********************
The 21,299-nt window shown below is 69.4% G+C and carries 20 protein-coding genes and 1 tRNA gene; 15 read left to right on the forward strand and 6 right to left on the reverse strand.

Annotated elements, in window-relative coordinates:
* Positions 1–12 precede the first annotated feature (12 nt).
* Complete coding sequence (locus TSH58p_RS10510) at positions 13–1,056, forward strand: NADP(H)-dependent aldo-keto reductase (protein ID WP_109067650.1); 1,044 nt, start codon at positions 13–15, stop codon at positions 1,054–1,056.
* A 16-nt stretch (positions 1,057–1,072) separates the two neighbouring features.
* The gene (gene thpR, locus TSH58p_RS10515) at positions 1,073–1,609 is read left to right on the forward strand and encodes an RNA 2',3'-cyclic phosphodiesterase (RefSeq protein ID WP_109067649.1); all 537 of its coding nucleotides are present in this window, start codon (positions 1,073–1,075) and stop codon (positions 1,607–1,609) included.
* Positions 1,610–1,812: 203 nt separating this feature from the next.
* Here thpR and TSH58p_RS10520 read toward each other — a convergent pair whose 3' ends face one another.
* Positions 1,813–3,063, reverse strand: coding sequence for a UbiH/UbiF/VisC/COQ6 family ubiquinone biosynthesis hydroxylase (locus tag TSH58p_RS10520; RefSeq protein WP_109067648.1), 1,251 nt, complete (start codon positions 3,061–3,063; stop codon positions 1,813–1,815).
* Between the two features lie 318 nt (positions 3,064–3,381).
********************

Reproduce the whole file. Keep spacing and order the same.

The 21,299-nt window shown below is 69.4% G+C and carries 20 protein-coding genes and 1 tRNA gene; 15 read left to right on the forward strand and 6 right to left on the reverse strand.

Annotated elements, in window-relative coordinates:
* Positions 1–12 precede the first annotated feature (12 nt).
* Complete coding sequence (locus TSH58p_RS10510) at positions 13–1,056, forward strand: NADP(H)-dependent aldo-keto reductase (protein ID WP_109067650.1); 1,044 nt, start codon at positions 13–15, stop codon at positions 1,054–1,056.
* A 16-nt stretch (positions 1,057–1,072) separates the two neighbouring features.
* The gene (gene thpR, locus TSH58p_RS10515) at positions 1,073–1,609 is read left to right on the forward strand and encodes an RNA 2',3'-cyclic phosphodiesterase (RefSeq protein ID WP_109067649.1); all 537 of its coding nucleotides are present in this window, start codon (positions 1,073–1,075) and stop codon (positions 1,607–1,609) included.
* Positions 1,610–1,812: 203 nt separating this feature from the next.
* Here thpR and TSH58p_RS10520 read toward each other — a convergent pair whose 3' ends face one another.
* Positions 1,813–3,063, reverse strand: coding sequence for a UbiH/UbiF/VisC/COQ6 family ubiquinone biosynthesis hydroxylase (locus tag TSH58p_RS10520; RefSeq protein WP_109067648.1), 1,251 nt, complete (start codon positions 3,061–3,063; stop codon positions 1,813–1,815).
* Between the two features lie 318 nt (positions 3,064–3,381).